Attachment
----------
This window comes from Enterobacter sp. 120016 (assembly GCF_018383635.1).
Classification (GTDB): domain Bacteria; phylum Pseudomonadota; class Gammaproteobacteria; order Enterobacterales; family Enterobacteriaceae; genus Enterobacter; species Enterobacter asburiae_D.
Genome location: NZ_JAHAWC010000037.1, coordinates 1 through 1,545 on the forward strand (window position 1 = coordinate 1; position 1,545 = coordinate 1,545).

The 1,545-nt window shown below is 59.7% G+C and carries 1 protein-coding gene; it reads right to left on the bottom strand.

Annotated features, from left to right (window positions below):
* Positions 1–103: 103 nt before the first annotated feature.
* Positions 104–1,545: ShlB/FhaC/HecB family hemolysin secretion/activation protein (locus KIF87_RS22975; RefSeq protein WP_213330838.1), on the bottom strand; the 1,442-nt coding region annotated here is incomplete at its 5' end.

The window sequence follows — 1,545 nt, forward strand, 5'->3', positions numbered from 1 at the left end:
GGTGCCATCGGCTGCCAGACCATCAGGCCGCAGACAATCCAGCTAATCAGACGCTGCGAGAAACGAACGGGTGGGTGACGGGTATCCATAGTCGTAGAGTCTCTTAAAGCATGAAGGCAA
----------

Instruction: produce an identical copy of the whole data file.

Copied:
This window comes from Enterobacter sp. 120016 (assembly GCF_018383635.1).
Classification (GTDB): domain Bacteria; phylum Pseudomonadota; class Gammaproteobacteria; order Enterobacterales; family Enterobacteriaceae; genus Enterobacter; species Enterobacter asburiae_D.
Genome location: NZ_JAHAWC010000037.1, coordinates 1 through 1,545 on the forward strand (window position 1 = coordinate 1; position 1,545 = coordinate 1,545).

The 1,545-nt window shown below is 59.7% G+C and carries 1 protein-coding gene; it reads right to left on the bottom strand.

Annotated features, from left to right (window positions below):
* Positions 1–103: 103 nt before the first annotated feature.
* Positions 104–1,545: ShlB/FhaC/HecB family hemolysin secretion/activation protein (locus KIF87_RS22975; RefSeq protein WP_213330838.1), on the bottom strand; the 1,442-nt coding region annotated here is incomplete at its 5' end.

The window sequence follows — 1,545 nt, forward strand, 5'->3', positions numbered from 1 at the left end:
GGTGCCATCGGCTGCCAGACCATCAGGCCGCAGACAATCCAGCTAATCAGACGCTGCGAGAAACGAACGGGTGGGTGACGGGTATCCATAGTCGTAGAGTCTCTTAAAGCATGAAGGCAA